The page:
These are baby purple basil plants. I was sad when I saw them wilting inside their planter container. It will be time to plant them in a proper pot soon — that, I knew — but goodness, their stems were all totally wilted, lying flat over their small mounds of dirt.
So I put these small mounds of dirt into little clear bowls. Then I put some water in the bowls. These little babies sucked that water right up, and in veryshort order were springing right into growth again. It was amazing to witness how resilient they were.
And that had me reflecting…
Sometimes, you have to change the environment. When that environment has good, solid resources and care… much is possible. Sometimes, much more than we think.
Isn’t that also true when it comes to ourselves? Our neighbors? Our relationships? Our communities? Our world?
In what seems like two days ago, I stood in the backyard and thought, “It will be time for the hosta plants soon.” They weren’t there yet.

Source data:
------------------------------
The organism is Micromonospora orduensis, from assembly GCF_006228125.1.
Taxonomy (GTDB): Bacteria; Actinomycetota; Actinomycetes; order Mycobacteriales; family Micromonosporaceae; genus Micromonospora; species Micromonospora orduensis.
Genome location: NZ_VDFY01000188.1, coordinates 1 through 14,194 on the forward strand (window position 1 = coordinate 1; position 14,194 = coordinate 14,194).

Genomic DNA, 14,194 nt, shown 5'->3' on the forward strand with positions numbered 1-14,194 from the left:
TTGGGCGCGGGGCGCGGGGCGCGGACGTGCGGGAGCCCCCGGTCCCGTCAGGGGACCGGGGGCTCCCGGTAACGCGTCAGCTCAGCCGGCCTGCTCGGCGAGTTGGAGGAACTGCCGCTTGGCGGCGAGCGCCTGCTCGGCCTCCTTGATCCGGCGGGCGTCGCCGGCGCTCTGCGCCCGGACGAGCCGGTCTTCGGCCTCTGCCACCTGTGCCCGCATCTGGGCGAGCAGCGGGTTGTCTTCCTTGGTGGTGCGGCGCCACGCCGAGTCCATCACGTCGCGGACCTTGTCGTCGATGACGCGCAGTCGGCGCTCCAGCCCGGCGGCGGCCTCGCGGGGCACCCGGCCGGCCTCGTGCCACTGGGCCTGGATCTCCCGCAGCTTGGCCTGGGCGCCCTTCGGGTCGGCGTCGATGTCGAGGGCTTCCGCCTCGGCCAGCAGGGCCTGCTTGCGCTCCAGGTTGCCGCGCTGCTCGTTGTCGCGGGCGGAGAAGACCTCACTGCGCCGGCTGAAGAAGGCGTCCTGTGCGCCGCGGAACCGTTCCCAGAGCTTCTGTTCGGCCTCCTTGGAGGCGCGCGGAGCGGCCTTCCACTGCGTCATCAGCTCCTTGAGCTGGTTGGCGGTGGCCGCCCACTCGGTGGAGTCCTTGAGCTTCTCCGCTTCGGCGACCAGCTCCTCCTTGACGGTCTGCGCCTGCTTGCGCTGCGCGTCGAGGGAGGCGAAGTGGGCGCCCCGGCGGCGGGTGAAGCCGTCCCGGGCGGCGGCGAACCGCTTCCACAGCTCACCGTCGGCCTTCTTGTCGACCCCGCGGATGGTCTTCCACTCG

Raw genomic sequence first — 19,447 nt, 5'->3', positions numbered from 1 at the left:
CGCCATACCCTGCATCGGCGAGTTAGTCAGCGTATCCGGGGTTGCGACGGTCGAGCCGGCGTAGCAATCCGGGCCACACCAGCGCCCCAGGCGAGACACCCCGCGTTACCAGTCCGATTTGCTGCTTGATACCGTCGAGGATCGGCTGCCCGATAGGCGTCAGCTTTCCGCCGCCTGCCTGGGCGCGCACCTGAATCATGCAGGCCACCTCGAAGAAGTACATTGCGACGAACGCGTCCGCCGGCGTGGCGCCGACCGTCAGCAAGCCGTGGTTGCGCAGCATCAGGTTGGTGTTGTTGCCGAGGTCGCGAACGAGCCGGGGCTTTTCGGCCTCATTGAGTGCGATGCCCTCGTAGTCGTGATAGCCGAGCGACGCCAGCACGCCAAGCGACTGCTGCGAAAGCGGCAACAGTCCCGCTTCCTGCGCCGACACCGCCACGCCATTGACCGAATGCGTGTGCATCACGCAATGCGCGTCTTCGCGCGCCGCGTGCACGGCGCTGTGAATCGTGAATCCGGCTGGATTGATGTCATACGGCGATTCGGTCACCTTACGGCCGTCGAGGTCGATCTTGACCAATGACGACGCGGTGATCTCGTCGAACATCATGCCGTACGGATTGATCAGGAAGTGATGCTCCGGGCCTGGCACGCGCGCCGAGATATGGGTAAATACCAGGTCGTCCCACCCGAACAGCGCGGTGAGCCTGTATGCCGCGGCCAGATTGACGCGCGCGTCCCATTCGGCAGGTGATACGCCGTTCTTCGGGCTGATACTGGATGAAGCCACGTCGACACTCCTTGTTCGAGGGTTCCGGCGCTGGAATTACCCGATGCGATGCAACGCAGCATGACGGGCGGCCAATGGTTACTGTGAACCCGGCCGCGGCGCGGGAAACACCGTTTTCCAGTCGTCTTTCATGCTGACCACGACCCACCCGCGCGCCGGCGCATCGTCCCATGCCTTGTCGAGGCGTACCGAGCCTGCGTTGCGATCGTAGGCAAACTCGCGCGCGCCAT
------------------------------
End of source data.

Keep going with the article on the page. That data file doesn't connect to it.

It really does seem like that happened two days ago! But then again, ever since the pandemic began, I have no fully accurate sense of time. Post-pandemic time is Jeremy Bearimy. Maybe it was last weekend. But it certainly wasn’t a long time ago.
Then, yesterday evening, I looked out side, and what? There they are. They had sprung up, all together, and quickly.
It’s a reminder that sometimes… growth happens quickly. Yes, most of the time, it happens slowly with lots of twists and turns, but sometimes — maybe out of necessity? — it comes quickly. We can welcome it when it does.